In 1994 I discovered Pink Floyd. Since then, they’ve been ever present. If I’m not listening to them, I’m probably thinking about them. I’m not sure how long I’d last without Dark Side Of The Moon, but I’m hoping at least having the greatest guitar solo of all time on hand will help numb the pain (boom!). Yes, this is the live one, but it’s the best rendition of that solo by a country mile:

7. The Prodigy – No Good (Music For The Jilted Generation)

I figure that, if you’re on a desert island on your own for the rest of your life, it’ll be pretty impossible to get by without a piece of music occasionally punching you in the ear for six minutes and eighteen seconds. Picking just one Prodigy song to take with me was as hard as the Pink Floyd conundrum, but I managed it. And it had to be this.

8. Jay Z – Takeover (The Blueprint)

The books I’ll have with me (see below), will provide literary relief for a while (and a source of fuel, as far as the bible is concerned), but I’ll likely get bored, which will leave something of a gap. Rap will fill that. Not taking a hip hop record with me would be akin to having no source of food. Picking just one track was, yes, nearly impossible, but I managed it. This one made the grade because Jay Z is still one of the most accomplished rappers I’ve ever heard and he absolutely destroys fellow mike bandit, NAS, in this brilliant, dirty, relentless assault. I don’t think I’ve ever heard a piece of music that sounds as confident as this:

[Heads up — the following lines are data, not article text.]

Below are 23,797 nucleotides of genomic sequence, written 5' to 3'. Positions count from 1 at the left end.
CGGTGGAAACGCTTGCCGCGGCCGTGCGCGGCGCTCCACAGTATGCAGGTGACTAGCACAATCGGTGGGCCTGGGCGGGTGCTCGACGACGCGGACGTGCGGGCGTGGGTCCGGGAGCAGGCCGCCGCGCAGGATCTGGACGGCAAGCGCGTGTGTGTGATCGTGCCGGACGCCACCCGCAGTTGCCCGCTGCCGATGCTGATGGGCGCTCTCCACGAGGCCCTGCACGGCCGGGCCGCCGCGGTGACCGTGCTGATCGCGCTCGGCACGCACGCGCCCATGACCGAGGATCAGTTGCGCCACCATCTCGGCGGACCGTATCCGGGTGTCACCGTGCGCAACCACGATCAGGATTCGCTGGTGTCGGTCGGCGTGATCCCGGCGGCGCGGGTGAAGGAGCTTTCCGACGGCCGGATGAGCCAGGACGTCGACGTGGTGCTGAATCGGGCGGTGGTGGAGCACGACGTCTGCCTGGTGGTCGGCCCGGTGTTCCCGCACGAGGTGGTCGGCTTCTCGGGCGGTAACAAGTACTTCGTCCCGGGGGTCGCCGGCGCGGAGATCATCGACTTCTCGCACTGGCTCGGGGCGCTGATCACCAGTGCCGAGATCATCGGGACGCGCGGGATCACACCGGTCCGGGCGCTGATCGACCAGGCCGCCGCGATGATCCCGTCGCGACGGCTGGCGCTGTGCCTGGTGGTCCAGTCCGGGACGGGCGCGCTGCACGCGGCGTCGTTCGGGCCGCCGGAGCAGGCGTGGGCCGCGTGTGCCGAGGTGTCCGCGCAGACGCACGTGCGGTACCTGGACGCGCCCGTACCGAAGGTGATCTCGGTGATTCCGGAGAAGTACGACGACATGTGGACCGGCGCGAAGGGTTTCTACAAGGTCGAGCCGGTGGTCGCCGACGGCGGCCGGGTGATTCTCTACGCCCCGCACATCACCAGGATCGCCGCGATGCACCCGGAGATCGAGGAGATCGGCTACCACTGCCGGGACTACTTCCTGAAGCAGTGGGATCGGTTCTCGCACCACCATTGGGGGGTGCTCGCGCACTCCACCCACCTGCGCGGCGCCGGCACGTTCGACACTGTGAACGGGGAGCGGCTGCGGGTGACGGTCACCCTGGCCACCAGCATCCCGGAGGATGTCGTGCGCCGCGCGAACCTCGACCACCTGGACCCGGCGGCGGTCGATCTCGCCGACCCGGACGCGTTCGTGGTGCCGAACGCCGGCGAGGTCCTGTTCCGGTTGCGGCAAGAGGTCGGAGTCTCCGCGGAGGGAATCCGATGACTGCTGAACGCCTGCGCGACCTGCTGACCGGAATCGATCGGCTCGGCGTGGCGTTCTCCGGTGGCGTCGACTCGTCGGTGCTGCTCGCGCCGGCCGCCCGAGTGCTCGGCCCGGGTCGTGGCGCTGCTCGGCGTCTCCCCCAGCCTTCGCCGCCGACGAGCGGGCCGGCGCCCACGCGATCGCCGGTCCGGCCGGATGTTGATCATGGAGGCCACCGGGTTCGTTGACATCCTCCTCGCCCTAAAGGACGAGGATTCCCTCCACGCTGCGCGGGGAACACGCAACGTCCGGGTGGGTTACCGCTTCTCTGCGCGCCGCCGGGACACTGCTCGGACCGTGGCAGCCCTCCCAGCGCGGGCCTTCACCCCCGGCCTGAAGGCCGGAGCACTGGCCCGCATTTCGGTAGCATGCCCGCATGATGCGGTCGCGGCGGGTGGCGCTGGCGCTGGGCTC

If I could only take one…

That’s easy – Oh! Darling. Lindsey wouldn’t be there in person, but she’d be there every time I play that, which would be on constant repeat.

The book (complete works of Shakespeare and the bible are already there)

Roddy Doyle – The Van. Still the most enjoyable book I’ve ever read.

Luxury item

A piano. I don’t get enough time to practice at home, but that shouldn’t be a problem on the island.